Perhaps taking heed of some of these arguments, the Bureau of Economic Analysis starting on April 25 will release each quarter a measure called gross output that includes total sales from the production of raw materials through intermediate producers to final wholesale and retail trade. 

Read More At TheWeek.com

Rich people prefer productive companies while the poor prefer shiny lumps of metal.

Gallup’s poll on Americans’ favorite investments always makes fascinating reading.

Every year, Gallup asks Americans to choose the best investment from the following choices: Real estate, stocks and mutual funds, gold, savings accounts and certificates of deposit, or bonds.In the years since the 2008 financial crisis and housing bust — after which Americans as a group briefly ranked gold as their favorite investment — real estate has once again swung back into favor:

[Gallup]

But as Barry Ritholtz notes over at Bloomberg View, the most interesting thing is that there are some serious differences between the investment styles of the poor and the rich.

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General Mills backed down from its controversial lawsuit policy. But the problem isn’t over.

Class action lawsuits are an efficient way for wronged individuals — who may lack funds and legal expertise — to fight back against the powerful legal muscle of big business. One very famous example is the case of Erin Brockovich, who built a class action lawsuit that successfully sued Pacific Gas and Electric over contamination of drinking water.

A lone consumer wronged by a large corporation might struggle to foot the bill to hire the legal firepower necessary to win their case in court. But hundreds or thousands of consumers claiming similar injuries or damages from the same company or organization can, by banding together in a class action lawsuit.

It isn’t surprising, then, that some firms are taking measures to limit their customers’ abilities to join class action lawsuits.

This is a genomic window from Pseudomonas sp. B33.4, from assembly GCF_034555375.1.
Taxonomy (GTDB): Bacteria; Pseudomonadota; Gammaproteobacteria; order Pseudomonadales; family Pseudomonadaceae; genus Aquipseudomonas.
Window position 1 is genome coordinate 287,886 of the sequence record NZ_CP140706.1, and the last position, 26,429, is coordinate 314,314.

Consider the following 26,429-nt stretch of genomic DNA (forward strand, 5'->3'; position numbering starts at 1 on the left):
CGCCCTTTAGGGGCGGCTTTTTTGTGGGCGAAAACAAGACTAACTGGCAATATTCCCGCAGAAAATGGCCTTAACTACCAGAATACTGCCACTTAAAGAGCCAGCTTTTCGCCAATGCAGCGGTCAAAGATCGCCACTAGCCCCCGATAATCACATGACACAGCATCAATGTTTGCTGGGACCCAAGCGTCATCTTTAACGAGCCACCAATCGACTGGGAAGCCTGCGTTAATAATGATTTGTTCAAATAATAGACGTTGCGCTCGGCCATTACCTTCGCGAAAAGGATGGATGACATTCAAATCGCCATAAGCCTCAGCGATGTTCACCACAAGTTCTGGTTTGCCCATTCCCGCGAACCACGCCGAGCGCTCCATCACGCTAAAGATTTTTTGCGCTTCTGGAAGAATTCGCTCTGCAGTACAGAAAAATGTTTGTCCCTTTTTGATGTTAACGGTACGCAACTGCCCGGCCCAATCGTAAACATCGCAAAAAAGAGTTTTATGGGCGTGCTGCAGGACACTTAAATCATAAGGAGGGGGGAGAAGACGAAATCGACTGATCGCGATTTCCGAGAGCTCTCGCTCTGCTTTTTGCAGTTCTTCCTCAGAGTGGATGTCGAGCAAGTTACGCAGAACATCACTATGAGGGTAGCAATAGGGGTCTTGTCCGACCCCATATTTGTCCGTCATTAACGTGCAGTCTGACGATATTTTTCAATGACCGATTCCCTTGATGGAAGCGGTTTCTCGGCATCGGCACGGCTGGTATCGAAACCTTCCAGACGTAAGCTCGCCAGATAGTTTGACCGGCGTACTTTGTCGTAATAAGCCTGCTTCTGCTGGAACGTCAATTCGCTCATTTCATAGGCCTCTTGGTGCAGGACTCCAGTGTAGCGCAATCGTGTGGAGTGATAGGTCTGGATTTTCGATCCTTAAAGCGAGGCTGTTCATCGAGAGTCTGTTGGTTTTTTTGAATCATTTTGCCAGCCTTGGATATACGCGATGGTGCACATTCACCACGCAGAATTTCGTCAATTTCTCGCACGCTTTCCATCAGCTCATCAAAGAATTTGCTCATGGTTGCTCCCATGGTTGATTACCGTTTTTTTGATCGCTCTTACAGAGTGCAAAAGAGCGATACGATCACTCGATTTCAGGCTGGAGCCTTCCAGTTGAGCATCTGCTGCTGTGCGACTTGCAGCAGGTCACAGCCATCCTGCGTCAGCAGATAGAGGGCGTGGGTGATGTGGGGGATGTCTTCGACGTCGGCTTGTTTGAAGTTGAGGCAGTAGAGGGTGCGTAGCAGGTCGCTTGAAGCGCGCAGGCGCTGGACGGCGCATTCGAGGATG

General Mills, the manufacturer of Cheerios, Betty Crocker, Green Giant, and various other grocery products has reversed a recent change to its online legal policy that would have barred customers who “liked” General Mills’ social media pages, downloaded money-saving coupons from its website, or entered any company-sponsored contests from joining class action lawsuits against the firm.

Read More At TheWeek.com

The world’s dumbest idea: Taxing solar energy

We shouldn't be taxing these guys.	 (AP Photo/Shannon Dininny)

In a setback for the renewable energy movement, the state House in Oklahoma this week passed a bill that would levy a new fee on those who generate their own energy through solar equipment or wind turbines on their property. The measure, which sailed to passage on a near unanimous vote after no debate, is likely to be signed into law by Republican Gov. Mary Fallin.

The bill, known as S.B. 1456, will specifically target those who install power generation systems on their property and sell the excess energy back to the grid. However, those who already have such renewable systems installed will not be affected.

Still, it’s the new customers who will rapidly make up the majority, even in a traditional oil-and-gas powerhouse like Oklahoma. That’s because the cost of solar power systems has beendrastically falling for the last five years. Solar installations nationwide are going to shoot up to an estimated 45 gigawatts in 2014, a new record, and are projected to grow even more in coming years as solar prices fall further and fossil fuel extraction gets harder and more expensive.

Read More At TheWeek.com